Scoliosis victim, 25, DECLINES surgery to fix the 80-degree curve in her spine – despite doctors warning ‘it could bend into her heart and kill her’
- Hayley Wakefield was diagnosed with scoliosis at just nine years old
- Her parents’ research found no one has actually ever died from the condition
- Shunned surgery for chiropractic care and stretches to strengthen her back
An Instagram star is refusing to have surgery to correct the 80-degree curve in her spine – despite doctors warning it could kill her.
Hayley Wakefield, 25, from Scottsdale, Arizona, was diagnosed with scoliosis at just nine, when her parents noticed her hips were uneven.
Doctors warned the Instagram star’s parents that without surgery her spine would curve into her heart and potentially kill her.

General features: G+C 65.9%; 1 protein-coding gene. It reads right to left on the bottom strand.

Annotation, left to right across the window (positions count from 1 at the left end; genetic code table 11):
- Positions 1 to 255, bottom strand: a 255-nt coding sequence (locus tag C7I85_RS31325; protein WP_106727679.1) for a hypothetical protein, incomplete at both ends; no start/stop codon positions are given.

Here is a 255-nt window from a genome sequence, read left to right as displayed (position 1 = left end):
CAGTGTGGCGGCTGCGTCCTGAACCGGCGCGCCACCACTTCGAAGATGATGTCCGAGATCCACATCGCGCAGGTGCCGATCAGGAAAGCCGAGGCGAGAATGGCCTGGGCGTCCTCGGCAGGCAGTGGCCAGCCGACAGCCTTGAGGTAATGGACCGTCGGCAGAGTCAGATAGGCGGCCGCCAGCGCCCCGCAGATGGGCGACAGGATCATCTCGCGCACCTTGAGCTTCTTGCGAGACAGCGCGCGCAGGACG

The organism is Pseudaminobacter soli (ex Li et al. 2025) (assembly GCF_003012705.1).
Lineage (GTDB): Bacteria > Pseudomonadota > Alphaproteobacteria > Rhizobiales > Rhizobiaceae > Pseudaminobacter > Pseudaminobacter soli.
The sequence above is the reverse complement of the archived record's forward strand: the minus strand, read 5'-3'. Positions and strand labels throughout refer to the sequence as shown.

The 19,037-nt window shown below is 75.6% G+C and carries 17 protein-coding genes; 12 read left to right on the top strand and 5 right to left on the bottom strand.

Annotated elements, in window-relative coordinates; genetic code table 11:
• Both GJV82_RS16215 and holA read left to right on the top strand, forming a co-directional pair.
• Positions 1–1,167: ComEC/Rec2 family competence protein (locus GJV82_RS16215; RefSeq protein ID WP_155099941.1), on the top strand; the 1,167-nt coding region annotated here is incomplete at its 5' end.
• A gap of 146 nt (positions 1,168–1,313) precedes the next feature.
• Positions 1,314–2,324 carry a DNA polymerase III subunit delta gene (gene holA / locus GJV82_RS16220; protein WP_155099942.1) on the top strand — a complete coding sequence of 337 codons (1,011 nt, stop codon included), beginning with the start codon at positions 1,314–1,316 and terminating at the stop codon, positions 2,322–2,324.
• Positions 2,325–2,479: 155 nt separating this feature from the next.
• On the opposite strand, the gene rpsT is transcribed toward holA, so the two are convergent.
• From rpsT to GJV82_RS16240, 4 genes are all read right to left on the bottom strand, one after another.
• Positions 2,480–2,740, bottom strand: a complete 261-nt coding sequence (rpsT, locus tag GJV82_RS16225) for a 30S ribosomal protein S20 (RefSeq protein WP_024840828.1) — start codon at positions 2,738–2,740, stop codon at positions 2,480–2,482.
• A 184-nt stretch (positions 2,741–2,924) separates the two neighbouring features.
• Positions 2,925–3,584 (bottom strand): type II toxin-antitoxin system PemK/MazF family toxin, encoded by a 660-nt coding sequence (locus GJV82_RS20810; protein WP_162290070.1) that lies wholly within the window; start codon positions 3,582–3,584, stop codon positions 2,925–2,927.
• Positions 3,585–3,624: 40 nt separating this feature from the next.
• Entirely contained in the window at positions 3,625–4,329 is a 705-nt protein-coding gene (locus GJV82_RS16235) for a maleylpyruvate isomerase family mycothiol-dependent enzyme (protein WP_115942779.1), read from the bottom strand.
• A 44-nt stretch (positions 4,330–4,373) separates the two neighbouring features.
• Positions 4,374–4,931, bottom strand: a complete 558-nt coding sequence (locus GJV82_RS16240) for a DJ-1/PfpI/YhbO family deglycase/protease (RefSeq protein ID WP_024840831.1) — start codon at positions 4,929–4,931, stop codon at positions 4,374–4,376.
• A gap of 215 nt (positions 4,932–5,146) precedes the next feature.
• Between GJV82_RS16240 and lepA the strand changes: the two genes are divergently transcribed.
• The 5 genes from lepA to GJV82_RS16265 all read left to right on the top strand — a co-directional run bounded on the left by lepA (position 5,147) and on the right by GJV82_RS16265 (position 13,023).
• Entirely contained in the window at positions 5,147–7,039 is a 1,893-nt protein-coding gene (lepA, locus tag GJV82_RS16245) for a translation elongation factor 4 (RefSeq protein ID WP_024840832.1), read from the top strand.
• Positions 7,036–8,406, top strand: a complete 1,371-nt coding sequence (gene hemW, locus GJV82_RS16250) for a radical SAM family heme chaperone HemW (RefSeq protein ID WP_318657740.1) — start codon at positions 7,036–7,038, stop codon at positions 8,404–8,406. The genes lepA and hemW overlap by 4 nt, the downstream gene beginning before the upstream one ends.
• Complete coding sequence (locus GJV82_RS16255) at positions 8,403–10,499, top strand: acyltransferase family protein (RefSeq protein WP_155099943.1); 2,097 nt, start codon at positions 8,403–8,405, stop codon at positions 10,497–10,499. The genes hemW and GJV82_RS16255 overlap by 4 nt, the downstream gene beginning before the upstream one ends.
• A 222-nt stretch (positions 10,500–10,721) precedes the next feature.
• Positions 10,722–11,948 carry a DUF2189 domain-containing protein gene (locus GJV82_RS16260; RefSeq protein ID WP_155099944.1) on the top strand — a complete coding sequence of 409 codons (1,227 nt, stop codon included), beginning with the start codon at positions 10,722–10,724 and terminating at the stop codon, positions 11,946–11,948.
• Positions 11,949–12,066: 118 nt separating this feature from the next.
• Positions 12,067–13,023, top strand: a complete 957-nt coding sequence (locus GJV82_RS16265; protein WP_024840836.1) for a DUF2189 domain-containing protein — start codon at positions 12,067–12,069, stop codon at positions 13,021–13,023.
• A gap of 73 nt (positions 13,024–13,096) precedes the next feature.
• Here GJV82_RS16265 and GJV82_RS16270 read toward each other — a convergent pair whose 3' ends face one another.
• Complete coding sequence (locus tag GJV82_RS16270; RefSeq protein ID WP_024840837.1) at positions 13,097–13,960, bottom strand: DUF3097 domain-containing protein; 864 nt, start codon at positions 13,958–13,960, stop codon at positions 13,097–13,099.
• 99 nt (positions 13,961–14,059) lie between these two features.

But after doing their own research, her parents discovered no-one has actually ever died from the condition.
Miss Wakefield, who has more than 80,000 followers on Instagram, therefore shunned the operation in favour of chiropractic care, stretches and exercises that strengthen the muscles that support her spine.
Slowly, the curve of Miss Wakefield’s spine has reduced from 92 degrees to between 75 and 80.
Hayley Wakefield is refusing surgery to correct the 80-degree curve in her spine despite doctors warning it could kill her. She was diagnosed with scoliosis at just nine years old when her parents noticed her hips were uneven. Her condition is seen left and right in an X-ray
Doctors warned her spine could continue to curve into her heart, however, the Instagram star found no evidence anyone has ever died from scoliosis. Pictured after embracing her condition, she now uses chiropractic techniques and stretches to strengthen her back